where Xo and Xb are the values of variable X (in this case X is Λ) from the microphysical probes and from the best-fit relations and angle brackets indicate data averaging for a particular dataset. The NMAD values characterize the quality of the best-fit approximation because they describe the data scatter around this approximation. These values can be considered to be a measure of the uncertainty of Λ retrievals if reflectivity is well known. As seen from Table 1, these values generally increase with frequency, which is, in part, due to decreasing sensitivity of reflectivity to particle sizes as a result of effects from non-Rayleigh scattering. Errors in reflectivity measurements and particle models would introduce an additional retrieval uncertainty.

Scattering at Ku-band frequencies is for the most part in the Rayleigh-scattering regime for particles that are smaller than ~3.5 mm. Electromagnetic scattering at W band is essentially non-Rayleigh for particles larger than ~0.5 mm. The spheroidal-shape model has some limitations for calculating backscatter at W band for very large particles (e.g., Leinonen et al. 2012). As shown in Hogan and Westbrook (2014), however, when integrated over the PSD the backscatter differences in the reflectivity from the spheroidal model and that from more sophisticated particle models are often comparable to the differences caused by a reasonable uncertainty in aspect ratios for the same particle-shape model (e.g., 0.5 vs 0.6).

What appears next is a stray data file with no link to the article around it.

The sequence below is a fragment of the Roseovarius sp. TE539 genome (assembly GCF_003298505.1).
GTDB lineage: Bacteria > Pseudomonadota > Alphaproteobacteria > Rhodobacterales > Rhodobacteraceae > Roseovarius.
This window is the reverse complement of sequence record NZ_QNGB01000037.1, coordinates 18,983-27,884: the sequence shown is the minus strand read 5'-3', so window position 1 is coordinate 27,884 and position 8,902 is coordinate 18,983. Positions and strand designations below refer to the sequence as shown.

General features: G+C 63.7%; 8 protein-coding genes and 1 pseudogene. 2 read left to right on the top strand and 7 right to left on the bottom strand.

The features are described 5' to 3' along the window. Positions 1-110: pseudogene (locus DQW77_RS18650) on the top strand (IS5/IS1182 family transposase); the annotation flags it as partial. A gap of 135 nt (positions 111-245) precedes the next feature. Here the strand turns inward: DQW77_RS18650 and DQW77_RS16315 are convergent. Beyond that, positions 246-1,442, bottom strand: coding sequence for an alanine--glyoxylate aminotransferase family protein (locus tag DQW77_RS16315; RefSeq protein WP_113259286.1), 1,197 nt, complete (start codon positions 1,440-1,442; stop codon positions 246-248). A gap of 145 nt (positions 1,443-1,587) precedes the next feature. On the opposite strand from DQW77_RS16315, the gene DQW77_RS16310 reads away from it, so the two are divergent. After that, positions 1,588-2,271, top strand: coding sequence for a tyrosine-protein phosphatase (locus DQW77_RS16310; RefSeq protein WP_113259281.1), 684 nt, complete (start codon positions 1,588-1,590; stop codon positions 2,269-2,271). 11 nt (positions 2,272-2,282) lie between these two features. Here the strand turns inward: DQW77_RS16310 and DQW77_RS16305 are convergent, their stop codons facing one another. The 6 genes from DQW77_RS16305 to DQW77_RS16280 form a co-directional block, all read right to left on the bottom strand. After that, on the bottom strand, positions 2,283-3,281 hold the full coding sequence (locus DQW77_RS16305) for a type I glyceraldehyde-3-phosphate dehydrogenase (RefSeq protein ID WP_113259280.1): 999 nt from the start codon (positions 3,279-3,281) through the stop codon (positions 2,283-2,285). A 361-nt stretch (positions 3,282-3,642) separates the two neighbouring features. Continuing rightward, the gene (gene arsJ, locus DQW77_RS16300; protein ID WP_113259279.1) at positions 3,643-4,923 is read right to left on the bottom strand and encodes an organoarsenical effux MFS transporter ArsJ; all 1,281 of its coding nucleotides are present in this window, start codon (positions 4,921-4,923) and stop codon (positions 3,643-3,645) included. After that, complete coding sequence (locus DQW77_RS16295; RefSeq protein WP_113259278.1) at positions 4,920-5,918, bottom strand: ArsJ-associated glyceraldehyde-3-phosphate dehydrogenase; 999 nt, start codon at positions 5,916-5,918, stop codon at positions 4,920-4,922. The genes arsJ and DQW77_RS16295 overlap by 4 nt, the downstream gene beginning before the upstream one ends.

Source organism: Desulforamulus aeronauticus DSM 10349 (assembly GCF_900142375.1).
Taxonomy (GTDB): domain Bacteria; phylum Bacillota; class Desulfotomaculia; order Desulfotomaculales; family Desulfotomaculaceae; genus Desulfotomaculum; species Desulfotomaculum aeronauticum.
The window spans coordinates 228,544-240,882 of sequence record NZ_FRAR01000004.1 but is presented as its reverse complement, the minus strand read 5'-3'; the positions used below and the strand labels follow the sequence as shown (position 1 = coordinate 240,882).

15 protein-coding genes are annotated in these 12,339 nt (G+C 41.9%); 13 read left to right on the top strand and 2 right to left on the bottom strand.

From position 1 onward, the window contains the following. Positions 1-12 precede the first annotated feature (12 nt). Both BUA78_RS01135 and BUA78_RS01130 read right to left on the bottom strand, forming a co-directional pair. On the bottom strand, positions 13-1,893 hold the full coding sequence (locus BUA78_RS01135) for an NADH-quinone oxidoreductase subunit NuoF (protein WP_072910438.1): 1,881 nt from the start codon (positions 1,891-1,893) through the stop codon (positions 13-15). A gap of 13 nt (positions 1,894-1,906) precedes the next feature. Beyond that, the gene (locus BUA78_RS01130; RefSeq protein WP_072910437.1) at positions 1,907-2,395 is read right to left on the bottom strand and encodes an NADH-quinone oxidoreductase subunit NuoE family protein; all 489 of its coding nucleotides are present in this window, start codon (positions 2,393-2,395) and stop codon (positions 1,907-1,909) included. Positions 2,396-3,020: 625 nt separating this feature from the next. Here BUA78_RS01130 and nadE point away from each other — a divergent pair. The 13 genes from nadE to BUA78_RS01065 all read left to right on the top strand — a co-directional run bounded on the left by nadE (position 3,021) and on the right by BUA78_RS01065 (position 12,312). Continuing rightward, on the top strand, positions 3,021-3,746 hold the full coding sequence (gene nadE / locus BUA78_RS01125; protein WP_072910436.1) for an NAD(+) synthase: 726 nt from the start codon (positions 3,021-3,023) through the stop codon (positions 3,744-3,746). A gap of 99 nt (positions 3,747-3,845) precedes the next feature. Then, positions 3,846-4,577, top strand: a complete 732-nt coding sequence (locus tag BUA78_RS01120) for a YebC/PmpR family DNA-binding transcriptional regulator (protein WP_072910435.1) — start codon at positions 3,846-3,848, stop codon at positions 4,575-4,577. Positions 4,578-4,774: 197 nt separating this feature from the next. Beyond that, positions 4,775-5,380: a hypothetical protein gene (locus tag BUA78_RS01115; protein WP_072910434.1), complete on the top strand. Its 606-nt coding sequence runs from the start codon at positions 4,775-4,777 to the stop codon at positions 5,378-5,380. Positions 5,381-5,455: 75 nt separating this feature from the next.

In addition to the Λ and Ze relations, Figs. 1c and 1d show scatterplots between Dmv [as in Eq. (3)] and reflectivity. The corresponding power-law correlation coefficients between these variables are somewhat smaller (i.e., ~0.78–0.80) than those for the Λ and Ze pair. This is, in part, due to the variability in μ. On average, Dmv values for the CRYSTAL-FACE data are substantially smaller than for the GCPEX data, which is, in part, caused by the differences in μ values from these observational datasets. For particle populations with size-dependent bulk density, median mass sizes, which are also used for describing the entire distributions, are generally smaller than Dmv. For values of μ between 0 and 1 and the mass–size relation exponent g ≈ 2, the ratio of median volume and median mass sizes is approximately between 0.73 and 0.78 if Dmv is greater than ~0.05 cm (Matrosov et al. 1995).

Although the correlation between Λ and Ze is relatively high, it is not so for relations between reflectivity and other PSD parameters. Figure 2 shows scatterplots between μ, which is dimensionless, and Ze. Although there is some trend for μ to diminish when reflectivity increases, the corresponding correlation coefficient is only 0.43 for the GCPEX data and 0.37 for the CRYSTAL-FACE data. Values of μ for both datasets generally vary in a relatively small dynamic range between −2 and 2.

Fig. 2.
Fig. 2.

Scatterplots between the PSD μ parameter and Ka-band radar reflectivity as derived from the (a) GCPEX and (b) CRYSTAL-FACE microphysical data.

Citation: Journal of Applied Meteorology and Climatology 56, 9; 10.1175/JAMC-D-17-0076.1